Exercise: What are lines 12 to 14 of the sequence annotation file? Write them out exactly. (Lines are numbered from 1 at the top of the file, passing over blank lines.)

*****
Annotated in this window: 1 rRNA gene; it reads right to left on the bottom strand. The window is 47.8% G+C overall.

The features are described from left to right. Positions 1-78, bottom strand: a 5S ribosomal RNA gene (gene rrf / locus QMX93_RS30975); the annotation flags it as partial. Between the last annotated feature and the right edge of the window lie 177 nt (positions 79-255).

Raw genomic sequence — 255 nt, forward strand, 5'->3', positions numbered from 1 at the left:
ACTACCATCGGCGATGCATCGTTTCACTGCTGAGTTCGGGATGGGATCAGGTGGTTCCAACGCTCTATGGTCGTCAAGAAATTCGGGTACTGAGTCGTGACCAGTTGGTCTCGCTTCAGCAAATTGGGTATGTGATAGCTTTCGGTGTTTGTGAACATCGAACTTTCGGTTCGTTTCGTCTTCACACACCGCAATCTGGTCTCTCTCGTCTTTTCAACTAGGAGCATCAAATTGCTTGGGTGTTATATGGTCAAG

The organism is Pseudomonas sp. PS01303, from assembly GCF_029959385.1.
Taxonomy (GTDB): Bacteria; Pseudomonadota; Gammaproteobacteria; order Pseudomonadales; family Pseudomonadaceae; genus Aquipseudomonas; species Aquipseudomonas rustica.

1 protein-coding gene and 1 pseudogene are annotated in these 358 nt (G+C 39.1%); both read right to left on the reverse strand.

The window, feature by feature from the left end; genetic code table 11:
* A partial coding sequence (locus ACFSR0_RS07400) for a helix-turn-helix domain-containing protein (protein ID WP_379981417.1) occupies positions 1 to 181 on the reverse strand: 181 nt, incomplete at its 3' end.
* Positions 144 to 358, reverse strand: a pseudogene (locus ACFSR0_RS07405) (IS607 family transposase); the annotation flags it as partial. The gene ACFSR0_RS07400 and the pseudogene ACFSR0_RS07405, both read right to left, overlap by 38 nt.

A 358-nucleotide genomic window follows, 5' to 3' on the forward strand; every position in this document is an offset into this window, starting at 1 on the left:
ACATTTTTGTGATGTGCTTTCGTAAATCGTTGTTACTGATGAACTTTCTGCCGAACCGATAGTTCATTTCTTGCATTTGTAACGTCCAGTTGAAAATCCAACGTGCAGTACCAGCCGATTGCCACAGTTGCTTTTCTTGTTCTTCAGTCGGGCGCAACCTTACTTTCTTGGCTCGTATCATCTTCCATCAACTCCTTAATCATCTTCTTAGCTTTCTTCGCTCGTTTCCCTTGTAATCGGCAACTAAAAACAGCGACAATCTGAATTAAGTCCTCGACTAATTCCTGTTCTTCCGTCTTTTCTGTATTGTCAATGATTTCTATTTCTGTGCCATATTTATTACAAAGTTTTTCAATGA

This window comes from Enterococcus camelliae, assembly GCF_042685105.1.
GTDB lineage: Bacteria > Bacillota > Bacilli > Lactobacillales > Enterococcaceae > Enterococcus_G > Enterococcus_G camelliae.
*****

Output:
ACATTTTTGTGATGTGCTTTCGTAAATCGTTGTTACTGATGAACTTTCTGCCGAACCGATAGTTCATTTCTTGCATTTGTAACGTCCAGTTGAAAATCCAACGTGCAGTACCAGCCGATTGCCACAGTTGCTTTTCTTGTTCTTCAGTCGGGCGCAACCTTACTTTCTTGGCTCGTATCATCTTCCATCAACTCCTTAATCATCTTCTTAGCTTTCTTCGCTCGTTTCCCTTGTAATCGGCAACTAAAAACAGCGACAATCTGAATTAAGTCCTCGACTAATTCCTGTTCTTCCGTCTTTTCTGTATTGTCAATGATTTCTATTTCTGTGCCATATTTATTACAAAGTTTTTCAATGA

This window comes from Enterococcus camelliae, assembly GCF_042685105.1.
GTDB lineage: Bacteria > Bacillota > Bacilli > Lactobacillales > Enterococcaceae > Enterococcus_G > Enterococcus_G camelliae.